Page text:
I created this chemical equation example to show how this tool can help in making a full accounting of the inputs and outputs of food production. At Plant Chicago, we have done plenty of brainstorming and experimentation with making the bread-baking process more circular. Here is a quick summary of some of those ideas:


Limitations of Circularity

The next step in making our chemical analysis more rigorous would be to calculate the amount of heat released per mass of wood (glucose) combusted. An estimate is included in the table above, but we don’t really need to go through that process to know that whatever the heat released, we could never capture all of it for doing productive work. Another way to think about this truth is to imagine gathering up all of the carbon, hydrogen and oxygen atoms released from the burnt wood and reassembling the original log so that we might burn it again in an “infinite loop” of wood production and consumption.

Reassembling the molecules is physically possible. There are plenty of labs and companies synthesizing plant-like materials from their organic building blocks, also known as the plastics industry! However, the energy required to reassemble our thought-experiment log is far greater than the energy released from burning it. This is a basic reality of chemistry and physics.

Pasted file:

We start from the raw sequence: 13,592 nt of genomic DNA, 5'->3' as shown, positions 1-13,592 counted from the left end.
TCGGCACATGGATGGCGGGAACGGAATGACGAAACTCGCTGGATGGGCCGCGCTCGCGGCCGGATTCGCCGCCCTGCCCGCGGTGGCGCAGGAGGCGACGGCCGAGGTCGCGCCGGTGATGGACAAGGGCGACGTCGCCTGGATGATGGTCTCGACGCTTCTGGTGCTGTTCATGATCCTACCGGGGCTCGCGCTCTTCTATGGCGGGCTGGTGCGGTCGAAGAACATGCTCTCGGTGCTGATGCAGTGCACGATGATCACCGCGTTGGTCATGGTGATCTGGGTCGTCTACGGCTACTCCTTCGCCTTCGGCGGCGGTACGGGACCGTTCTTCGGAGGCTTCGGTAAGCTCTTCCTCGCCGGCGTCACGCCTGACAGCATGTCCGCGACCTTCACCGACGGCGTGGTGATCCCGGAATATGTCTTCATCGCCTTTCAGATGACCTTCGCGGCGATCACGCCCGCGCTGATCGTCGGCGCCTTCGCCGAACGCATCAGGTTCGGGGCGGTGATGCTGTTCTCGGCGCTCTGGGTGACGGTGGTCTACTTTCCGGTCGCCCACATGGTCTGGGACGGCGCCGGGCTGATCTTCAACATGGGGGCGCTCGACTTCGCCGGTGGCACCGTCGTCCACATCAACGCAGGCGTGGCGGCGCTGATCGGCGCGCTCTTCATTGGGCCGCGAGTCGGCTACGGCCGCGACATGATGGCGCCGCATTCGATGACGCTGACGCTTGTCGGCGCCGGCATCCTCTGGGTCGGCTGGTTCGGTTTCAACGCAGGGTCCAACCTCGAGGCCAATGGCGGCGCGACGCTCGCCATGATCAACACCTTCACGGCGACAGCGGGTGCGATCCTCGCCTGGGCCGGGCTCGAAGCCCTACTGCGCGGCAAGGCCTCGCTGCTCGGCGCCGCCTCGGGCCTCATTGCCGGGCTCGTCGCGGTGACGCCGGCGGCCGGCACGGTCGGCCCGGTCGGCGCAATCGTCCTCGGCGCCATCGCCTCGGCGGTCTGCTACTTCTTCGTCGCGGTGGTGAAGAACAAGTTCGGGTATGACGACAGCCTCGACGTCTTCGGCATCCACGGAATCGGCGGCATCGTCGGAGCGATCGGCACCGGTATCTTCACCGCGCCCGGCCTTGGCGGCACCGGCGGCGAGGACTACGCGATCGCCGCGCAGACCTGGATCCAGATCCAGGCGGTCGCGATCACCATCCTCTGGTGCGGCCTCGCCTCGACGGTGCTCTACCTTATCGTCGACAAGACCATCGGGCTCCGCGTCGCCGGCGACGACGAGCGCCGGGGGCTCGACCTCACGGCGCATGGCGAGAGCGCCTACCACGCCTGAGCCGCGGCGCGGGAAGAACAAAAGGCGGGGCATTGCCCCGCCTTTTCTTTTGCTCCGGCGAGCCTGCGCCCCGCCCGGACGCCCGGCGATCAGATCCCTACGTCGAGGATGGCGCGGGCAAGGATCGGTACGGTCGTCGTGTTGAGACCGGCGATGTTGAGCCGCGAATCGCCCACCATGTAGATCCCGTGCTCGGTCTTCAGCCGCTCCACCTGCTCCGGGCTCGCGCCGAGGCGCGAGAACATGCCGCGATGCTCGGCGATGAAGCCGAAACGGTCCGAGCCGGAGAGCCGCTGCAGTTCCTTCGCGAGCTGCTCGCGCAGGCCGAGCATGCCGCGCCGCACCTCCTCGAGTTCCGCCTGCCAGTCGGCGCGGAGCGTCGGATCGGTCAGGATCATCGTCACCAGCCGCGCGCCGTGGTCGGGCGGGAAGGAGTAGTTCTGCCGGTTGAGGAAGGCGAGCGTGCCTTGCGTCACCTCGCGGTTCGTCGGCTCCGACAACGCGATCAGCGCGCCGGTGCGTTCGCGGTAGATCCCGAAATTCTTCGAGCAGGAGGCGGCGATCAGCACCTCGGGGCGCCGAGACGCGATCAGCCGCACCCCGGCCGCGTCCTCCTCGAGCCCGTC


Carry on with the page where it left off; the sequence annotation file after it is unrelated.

So, while we should certainly strive to get as close to 100% circularity as possible, the Second Law of Thermodynamics prevents us from ever actually getting there. The Second Law, also known as the Entropy Law, is essential knowledge for circular economists. More on Entropy in future blogs from the Research Steering Committee!

Chemistry and the Circular Economy

The chemical equation approach to material accounting can help in the design of circular solutions for the full array of process inputs and outputs. At the very least, it is a good thought experiment. It can stimulate circular solution brainstorming, reveal new opportunities and expose important thermodynamic limitations.